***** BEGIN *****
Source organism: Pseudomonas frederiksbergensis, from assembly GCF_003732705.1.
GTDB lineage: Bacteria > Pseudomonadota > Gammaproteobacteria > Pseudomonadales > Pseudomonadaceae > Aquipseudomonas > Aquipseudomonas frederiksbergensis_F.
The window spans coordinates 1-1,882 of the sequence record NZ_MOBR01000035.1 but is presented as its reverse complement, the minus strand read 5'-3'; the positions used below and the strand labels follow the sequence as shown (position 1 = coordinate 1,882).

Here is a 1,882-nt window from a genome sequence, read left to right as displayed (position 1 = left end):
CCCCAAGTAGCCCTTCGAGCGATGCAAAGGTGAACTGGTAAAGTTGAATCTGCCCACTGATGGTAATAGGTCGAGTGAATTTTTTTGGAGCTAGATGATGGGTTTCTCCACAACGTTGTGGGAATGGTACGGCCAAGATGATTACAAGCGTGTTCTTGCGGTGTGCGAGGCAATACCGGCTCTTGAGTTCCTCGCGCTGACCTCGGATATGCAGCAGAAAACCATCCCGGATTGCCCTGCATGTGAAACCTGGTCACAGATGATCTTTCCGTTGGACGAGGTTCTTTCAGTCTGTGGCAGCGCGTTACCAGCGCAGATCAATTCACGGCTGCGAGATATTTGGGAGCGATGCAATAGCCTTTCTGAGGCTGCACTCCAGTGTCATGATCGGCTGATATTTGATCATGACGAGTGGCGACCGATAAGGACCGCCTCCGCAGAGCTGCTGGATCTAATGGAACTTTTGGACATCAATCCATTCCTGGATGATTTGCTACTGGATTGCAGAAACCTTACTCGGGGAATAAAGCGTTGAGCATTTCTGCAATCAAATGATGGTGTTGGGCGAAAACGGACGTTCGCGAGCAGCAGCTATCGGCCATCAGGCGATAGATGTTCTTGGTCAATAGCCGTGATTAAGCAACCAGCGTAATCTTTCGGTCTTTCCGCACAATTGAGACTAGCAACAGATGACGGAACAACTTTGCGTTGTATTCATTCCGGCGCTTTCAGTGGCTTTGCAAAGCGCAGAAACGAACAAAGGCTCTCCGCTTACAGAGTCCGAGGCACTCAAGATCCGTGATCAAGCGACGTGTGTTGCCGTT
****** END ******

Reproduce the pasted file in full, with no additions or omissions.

Source organism: Pseudomonas frederiksbergensis, from assembly GCF_003732705.1.
GTDB lineage: Bacteria > Pseudomonadota > Gammaproteobacteria > Pseudomonadales > Pseudomonadaceae > Aquipseudomonas > Aquipseudomonas frederiksbergensis_F.
The window spans coordinates 1-1,882 of the sequence record NZ_MOBR01000035.1 but is presented as its reverse complement, the minus strand read 5'-3'; the positions used below and the strand labels follow the sequence as shown (position 1 = coordinate 1,882).

Here is a 1,882-nt window from a genome sequence, read left to right as displayed (position 1 = left end):
CCCCAAGTAGCCCTTCGAGCGATGCAAAGGTGAACTGGTAAAGTTGAATCTGCCCACTGATGGTAATAGGTCGAGTGAATTTTTTTGGAGCTAGATGATGGGTTTCTCCACAACGTTGTGGGAATGGTACGGCCAAGATGATTACAAGCGTGTTCTTGCGGTGTGCGAGGCAATACCGGCTCTTGAGTTCCTCGCGCTGACCTCGGATATGCAGCAGAAAACCATCCCGGATTGCCCTGCATGTGAAACCTGGTCACAGATGATCTTTCCGTTGGACGAGGTTCTTTCAGTCTGTGGCAGCGCGTTACCAGCGCAGATCAATTCACGGCTGCGAGATATTTGGGAGCGATGCAATAGCCTTTCTGAGGCTGCACTCCAGTGTCATGATCGGCTGATATTTGATCATGACGAGTGGCGACCGATAAGGACCGCCTCCGCAGAGCTGCTGGATCTAATGGAACTTTTGGACATCAATCCATTCCTGGATGATTTGCTACTGGATTGCAGAAACCTTACTCGGGGAATAAAGCGTTGAGCATTTCTGCAATCAAATGATGGTGTTGGGCGAAAACGGACGTTCGCGAGCAGCAGCTATCGGCCATCAGGCGATAGATGTTCTTGGTCAATAGCCGTGATTAAGCAACCAGCGTAATCTTTCGGTCTTTCCGCACAATTGAGACTAGCAACAGATGACGGAACAACTTTGCGTTGTATTCATTCCGGCGCTTTCAGTGGCTTTGCAAAGCGCAGAAACGAACAAAGGCTCTCCGCTTACAGAGTCCGAGGCACTCAAGATCCGTGATCAAGCGACGTGTGTTGCCGTT